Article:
An important consideration is the rate of complications with the devices. The frequency of complications was very low, with no significant difference between the 2 devices. However, the Ci 14 device was the only one that presented plugging in 3 procedures; this is because this catheter, in contrast to the Di 15 device, always has a patent lumen and so throughout the access procedure, the device is exposed to clogging from any type of tissue (Fig. 1). While there was no significant difference in the number of extravasations with the Di 15 device, the number was twice the number of extravasations with the other device. Since this is a commercial device specially designed for this purpose, the professors used more force, which lead to an increased number of cortical extravasations. Likewise, the Ci 14 device is more difficult to manipulate because it lacks a screw structure, which results in a more careful manipulation by the doctor.
In terms of time analysis, the literature says that as minutes elapse without succeeding in securing access, mortality of patients increases dramatically.14,15 This study evidenced that there is a significant difference in terms of time to intraossesous access between the 2 catheters, with a much better time for the Di 15 device. However, the investigators concluded that this statistical difference of 2 seconds in average is not clinically significant for a successful intraosseous access and the administration of medicines. Nevertheless, in contrast to the findings in previous trials, the study showed that trained staff is able to secure the access in just a few seconds, to administer fluids into the bone marrow.5,16,17
The number of attempts is a very important factor to secure an intraosseous access, since it affects not just the timeliness of administration of medications which is critical to the survival of critically ill patients, but also because of the contraindication of further attempts on the same anatomical site and the higher number of complications.6,18 This study showed that there is no statistical or clinically significant difference in the number of attempts between both devices; intraosseous access can be secured at the first attempt with any of the 2 devices in the biological models used.
Limitations of the study
The research project was conducted with the biological model of the tarsus-metatarsus of the chicken, by professor with clinical experience in simulation, so the difference in the results is only applicable to this type of population. Consequently, the investigators should not extrapolate the results to the clinical setting of critically ill patients in the emergency department. Moreover, the technique used failed to suction bone marrow at the beginning of the procedure, which may interfere with the occurrence of complications. Consequently, this type of studies should be conducted in critically ill patients to establish the efficacy of these low-cost devices for intraosseous access. It would also be interesting to carry out trials in simulated environments, comparing the need to suction bone marrow at the beginning of the procedure, since this fact may significantly change the technique for this vascular access.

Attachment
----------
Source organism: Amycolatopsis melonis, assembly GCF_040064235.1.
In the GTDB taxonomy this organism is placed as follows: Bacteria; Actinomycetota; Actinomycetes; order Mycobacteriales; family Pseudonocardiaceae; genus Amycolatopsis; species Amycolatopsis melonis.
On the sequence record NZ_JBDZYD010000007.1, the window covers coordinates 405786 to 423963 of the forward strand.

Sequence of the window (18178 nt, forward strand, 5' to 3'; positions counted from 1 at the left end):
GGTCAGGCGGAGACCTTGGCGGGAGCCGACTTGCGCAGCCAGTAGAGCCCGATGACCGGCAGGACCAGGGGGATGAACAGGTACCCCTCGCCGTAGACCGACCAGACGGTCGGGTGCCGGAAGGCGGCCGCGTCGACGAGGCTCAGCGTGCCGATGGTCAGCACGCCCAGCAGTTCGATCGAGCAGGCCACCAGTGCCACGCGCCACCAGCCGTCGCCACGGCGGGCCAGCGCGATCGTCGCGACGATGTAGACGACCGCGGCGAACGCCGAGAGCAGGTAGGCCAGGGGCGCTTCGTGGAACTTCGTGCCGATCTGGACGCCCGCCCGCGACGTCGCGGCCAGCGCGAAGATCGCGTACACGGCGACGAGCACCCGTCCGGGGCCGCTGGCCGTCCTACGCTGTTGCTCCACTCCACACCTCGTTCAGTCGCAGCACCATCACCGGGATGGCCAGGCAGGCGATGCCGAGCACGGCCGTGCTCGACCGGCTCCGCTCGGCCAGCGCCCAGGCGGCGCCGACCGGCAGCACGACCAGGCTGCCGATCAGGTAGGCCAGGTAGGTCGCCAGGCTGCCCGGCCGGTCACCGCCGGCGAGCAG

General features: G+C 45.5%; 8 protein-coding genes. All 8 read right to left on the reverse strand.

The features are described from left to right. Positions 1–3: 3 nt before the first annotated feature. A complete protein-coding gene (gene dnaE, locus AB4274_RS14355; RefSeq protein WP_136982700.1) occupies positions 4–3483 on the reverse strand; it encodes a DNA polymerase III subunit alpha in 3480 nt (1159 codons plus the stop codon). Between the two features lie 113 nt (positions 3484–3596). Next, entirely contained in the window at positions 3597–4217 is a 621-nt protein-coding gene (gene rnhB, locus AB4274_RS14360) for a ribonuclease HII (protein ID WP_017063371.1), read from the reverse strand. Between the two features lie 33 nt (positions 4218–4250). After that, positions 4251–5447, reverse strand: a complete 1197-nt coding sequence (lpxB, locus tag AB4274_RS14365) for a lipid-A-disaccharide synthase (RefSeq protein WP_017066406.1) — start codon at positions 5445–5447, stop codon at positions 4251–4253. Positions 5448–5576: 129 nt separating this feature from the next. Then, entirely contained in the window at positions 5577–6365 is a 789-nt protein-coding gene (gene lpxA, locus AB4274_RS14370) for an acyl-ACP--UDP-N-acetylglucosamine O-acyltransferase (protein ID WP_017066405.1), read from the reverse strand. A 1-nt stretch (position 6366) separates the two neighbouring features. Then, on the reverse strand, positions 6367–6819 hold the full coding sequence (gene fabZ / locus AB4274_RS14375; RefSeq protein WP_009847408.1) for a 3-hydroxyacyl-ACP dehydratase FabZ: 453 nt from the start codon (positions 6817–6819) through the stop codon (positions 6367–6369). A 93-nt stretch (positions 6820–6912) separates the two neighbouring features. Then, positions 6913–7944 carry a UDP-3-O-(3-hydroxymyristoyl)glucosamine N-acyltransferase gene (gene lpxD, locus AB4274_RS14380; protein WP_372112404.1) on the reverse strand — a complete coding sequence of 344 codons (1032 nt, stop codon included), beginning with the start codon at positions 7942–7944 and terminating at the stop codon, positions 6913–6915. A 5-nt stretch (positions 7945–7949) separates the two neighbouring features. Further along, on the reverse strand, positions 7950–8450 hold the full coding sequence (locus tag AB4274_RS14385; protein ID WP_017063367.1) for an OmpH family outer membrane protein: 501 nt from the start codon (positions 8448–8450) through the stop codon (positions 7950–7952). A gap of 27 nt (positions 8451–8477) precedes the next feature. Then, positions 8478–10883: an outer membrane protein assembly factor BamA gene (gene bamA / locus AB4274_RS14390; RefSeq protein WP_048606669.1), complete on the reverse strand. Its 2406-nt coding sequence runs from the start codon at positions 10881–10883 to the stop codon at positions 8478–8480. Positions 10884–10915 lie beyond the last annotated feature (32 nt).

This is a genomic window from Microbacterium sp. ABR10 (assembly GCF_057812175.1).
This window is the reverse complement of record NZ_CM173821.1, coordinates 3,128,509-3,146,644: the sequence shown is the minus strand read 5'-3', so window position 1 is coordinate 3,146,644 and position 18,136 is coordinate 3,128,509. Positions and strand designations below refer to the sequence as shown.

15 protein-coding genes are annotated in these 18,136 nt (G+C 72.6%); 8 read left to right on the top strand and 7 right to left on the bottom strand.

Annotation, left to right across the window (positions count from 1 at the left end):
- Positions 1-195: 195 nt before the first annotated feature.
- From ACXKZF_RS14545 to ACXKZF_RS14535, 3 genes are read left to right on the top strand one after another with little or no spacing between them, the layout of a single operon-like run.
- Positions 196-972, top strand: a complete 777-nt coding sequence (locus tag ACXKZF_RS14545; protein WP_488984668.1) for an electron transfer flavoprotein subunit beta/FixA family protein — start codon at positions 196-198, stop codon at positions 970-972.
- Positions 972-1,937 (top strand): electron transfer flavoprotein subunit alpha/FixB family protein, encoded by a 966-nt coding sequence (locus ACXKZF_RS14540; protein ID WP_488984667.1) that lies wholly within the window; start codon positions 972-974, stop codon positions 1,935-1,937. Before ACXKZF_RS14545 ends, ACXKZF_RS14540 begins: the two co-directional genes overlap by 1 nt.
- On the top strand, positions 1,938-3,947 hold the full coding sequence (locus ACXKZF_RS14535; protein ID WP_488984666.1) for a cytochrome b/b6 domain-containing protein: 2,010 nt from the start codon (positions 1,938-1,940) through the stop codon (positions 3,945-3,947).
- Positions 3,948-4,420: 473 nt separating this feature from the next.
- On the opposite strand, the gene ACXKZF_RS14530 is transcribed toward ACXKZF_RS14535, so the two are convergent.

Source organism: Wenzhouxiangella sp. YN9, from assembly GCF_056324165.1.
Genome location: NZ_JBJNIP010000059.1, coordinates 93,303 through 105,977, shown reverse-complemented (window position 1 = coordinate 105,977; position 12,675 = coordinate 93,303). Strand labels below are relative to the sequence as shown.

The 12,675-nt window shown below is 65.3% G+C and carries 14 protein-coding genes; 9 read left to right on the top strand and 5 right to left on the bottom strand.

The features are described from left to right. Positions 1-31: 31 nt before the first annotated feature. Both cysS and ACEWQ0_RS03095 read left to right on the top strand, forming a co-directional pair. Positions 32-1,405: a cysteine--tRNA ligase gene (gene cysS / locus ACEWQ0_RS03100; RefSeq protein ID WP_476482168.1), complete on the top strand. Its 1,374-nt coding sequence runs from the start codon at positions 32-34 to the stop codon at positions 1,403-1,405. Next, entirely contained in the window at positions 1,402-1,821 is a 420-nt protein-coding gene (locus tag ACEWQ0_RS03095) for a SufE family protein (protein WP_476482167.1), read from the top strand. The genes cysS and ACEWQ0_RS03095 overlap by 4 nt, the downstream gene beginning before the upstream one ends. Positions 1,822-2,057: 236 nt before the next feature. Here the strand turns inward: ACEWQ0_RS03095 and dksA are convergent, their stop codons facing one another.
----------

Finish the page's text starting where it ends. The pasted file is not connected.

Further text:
The conclusion of the study is that in a simulated environment, using avian tarsus-metatarsus biological models, the efficacy of a low-cost device Ci 14 is identical to that of a commercial device—Di 15. Likewise, the number of attempts to secure the intraosseous access is the same with both devices. In addition, the conclusion is that the time required to secure the intraosseous access is less with the Di 15 device. Nonetheless, this 2-second difference is not statically significant.
Based on this research project, it is safe to recommend the use of low-cost devices such as the Ci 14 in simulated environments for the training of clinical skills in intraosseous access with biological models. However, there is a need to extrapolate this type of studies to a clinical setting and determine the practicality of these devices in critically ill patients.
Protection of persons and animals: The authors declare that no experiments in humans or animals were conducted for this research project.
Confidentiality of the information: The authors declare that they have followed the protocols of their institution on the publication of participants information.
Right to privacy and informed consent: The authors obtained the informed consent of all participants mentioned in the article. This document is in the possession of the corresponding author.
We want to express our gratitude to our methodological advisor Milciades Ibáñez for his dedication and guidance in the methodological design of this research project. In addition, we acknowledge the professors at the simulation center for their collaboration in establishing the vascular accesses and for their availability to conduct the trial. Lastly, we want to thank the Universidad del Rosario for their collaboration with all the technical aspects that enabled the completion of the project.
No funding was received for this work.
Conflicts of interest
The authors declare that—pursuant to the universal policy of International Committee of Medical Journal Editors (ICMJE)—that they have no conflict of interests to disclose with regard to this research project.
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Infusions, Intraosseous; Clinical Trials as Topic; Vascular Access Devices; Critical Care; Efficacy; Infusiones Intraóseas; Ensayos Clínicos como Asunto; Dispositivos de Acceso Vascular; Cuidados críticos; Eficacia